Now, one thing I’ve noticed throughout my trip is that I don’t find things nearly as impressive as I did when I first started. For example – I’ve seen a lot of cathedrals, and they’re all really nice. But after seeing something like Notre Dame, it’s much harder to be impressed with one. I find I’m taking substantially less pictures now than when I did when I first started, due to this reason. So, whenever I go to a new place, the bar is always set high as to how impressed I’ll be. Luckily, Cesky Krumlov one-upped any of the places I’d yet been to.
Cesky is really small, with a population of only about 15,000 – a big contrast to Prague, where I’d just come from. The town’s narrow cobblestone streets wind through 500-year-old architecture, often crossing the river that runs through the center of town. When it’s warm, you can rent a raft or kayak on every block and float down the river. Cesky even has its own castle, though it’s much smaller than the one in Prague. However, Prague can’t say that its castle is guarded by a bear moat, as the one in Cesky is. Yep, they dug a moat, but instead of filling it with water, they threw some brown bears in there instead. It’s a tradition that’s gone on for 500 or 600 years, so the bears still live at the castle today. Perhaps, whenever I get my first apartment, I could guard it with a bear moat.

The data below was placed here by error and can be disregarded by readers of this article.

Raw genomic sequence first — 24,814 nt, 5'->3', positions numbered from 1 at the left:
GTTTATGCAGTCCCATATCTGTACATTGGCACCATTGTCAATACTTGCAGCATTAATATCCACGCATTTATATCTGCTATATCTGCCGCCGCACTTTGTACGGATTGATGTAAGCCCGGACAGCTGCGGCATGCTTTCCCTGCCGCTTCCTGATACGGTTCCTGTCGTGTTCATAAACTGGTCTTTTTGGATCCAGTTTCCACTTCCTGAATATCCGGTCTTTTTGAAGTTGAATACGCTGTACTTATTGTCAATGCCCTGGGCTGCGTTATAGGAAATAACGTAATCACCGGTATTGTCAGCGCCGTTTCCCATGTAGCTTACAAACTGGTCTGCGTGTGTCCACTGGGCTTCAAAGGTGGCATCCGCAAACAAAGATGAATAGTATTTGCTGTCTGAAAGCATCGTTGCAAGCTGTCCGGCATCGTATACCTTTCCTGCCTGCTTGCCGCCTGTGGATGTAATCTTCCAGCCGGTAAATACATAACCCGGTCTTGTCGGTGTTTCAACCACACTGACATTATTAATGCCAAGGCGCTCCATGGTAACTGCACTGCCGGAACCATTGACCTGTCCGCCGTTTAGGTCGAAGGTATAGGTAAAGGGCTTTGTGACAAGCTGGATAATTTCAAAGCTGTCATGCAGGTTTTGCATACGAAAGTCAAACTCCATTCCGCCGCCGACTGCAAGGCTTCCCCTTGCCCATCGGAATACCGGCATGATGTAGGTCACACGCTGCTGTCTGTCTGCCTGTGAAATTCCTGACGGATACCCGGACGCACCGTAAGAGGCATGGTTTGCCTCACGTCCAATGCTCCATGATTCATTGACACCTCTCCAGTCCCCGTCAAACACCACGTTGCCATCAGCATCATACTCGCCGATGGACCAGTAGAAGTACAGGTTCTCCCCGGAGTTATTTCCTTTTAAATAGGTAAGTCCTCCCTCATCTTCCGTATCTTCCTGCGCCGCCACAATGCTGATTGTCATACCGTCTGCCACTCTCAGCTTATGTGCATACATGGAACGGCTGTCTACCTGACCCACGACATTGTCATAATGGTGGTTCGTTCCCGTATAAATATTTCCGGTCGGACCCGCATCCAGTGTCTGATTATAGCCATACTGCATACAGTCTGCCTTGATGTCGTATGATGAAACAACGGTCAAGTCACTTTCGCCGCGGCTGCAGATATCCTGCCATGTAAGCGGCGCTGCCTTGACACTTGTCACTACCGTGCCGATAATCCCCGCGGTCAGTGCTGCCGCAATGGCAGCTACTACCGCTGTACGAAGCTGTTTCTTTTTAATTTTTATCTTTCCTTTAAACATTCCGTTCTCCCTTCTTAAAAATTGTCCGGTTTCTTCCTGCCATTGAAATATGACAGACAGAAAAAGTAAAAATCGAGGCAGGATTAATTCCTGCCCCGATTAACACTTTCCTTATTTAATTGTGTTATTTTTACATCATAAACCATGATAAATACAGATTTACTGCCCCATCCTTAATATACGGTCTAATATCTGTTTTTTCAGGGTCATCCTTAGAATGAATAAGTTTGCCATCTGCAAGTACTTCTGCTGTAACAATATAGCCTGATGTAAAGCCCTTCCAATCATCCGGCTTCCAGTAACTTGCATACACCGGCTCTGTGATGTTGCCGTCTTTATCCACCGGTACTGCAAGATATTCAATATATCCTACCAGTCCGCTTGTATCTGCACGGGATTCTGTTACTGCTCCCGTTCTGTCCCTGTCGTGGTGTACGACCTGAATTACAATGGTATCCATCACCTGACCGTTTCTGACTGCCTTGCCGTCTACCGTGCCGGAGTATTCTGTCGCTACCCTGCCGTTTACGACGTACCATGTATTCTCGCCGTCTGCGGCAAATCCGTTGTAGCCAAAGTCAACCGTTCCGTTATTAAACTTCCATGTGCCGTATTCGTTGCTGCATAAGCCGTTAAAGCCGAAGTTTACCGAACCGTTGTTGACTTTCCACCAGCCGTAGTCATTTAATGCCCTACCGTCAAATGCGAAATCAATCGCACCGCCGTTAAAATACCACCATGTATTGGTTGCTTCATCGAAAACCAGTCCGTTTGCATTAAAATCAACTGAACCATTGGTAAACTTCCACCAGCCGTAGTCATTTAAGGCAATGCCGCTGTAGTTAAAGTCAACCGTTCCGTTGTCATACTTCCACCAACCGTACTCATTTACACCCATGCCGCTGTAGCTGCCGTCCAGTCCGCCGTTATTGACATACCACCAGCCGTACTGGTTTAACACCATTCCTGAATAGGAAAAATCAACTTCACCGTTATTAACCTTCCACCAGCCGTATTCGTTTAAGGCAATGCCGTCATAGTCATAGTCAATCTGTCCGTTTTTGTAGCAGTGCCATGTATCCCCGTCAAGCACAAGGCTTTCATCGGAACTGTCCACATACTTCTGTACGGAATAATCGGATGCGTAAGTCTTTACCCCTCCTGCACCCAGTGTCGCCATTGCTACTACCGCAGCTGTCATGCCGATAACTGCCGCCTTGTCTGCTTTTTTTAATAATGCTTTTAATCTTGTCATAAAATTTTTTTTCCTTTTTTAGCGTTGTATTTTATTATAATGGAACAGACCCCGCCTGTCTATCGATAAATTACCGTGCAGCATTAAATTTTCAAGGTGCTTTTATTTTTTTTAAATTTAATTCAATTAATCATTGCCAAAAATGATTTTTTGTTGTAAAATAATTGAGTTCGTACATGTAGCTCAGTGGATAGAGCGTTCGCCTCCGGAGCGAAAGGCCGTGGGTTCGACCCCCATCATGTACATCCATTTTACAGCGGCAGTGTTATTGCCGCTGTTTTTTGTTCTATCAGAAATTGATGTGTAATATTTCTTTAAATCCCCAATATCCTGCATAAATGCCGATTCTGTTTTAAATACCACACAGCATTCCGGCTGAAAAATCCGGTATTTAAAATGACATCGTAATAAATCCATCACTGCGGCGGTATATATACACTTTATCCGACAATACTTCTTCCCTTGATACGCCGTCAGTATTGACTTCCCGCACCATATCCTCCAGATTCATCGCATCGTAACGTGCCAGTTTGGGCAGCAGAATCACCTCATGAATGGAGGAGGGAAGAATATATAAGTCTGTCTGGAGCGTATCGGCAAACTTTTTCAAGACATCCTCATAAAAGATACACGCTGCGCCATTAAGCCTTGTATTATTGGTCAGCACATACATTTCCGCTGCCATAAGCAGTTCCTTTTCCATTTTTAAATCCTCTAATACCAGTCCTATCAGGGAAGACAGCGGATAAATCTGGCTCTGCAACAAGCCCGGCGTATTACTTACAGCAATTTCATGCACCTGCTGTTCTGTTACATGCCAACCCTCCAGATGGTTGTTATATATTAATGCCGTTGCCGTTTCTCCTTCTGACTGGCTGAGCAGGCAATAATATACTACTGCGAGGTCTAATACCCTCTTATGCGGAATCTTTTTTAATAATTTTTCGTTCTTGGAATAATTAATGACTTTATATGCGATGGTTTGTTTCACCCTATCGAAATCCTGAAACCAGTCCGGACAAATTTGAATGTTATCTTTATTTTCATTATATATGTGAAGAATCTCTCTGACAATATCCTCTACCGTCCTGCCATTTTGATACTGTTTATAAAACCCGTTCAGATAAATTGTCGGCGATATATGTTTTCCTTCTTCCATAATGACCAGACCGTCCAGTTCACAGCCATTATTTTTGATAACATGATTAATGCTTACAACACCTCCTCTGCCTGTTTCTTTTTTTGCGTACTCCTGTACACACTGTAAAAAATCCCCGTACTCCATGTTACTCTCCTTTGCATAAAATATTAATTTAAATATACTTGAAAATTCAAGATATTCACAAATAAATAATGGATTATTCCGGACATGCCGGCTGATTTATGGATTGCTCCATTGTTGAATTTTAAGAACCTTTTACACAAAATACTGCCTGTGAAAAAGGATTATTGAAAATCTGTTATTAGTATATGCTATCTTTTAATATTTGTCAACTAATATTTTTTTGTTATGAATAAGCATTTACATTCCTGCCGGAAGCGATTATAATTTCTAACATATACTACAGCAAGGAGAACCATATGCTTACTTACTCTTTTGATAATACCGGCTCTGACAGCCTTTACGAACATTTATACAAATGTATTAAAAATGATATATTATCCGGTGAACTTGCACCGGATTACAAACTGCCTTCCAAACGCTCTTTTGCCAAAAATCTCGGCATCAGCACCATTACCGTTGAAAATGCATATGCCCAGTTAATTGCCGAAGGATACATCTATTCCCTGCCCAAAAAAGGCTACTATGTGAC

While there isn’t a whole lot to see in Cesky Krumlov, it’s definitely a great place to chill out and relax. On my first full day, I went out and walked around for a few hours, and then checked out the castle. The castle tower gave some awesome views of the town. Also, the castle has a huge garden that I hung out in for a while. The gardens are the part of the castle that’s furthest from the town, so they were practically empty. For lunch, I ate pizza on a terrace with a view of the castle (they love their terraces here). Instead of going on for an hour about how nice this place is, just look at these pictures and see for yourself.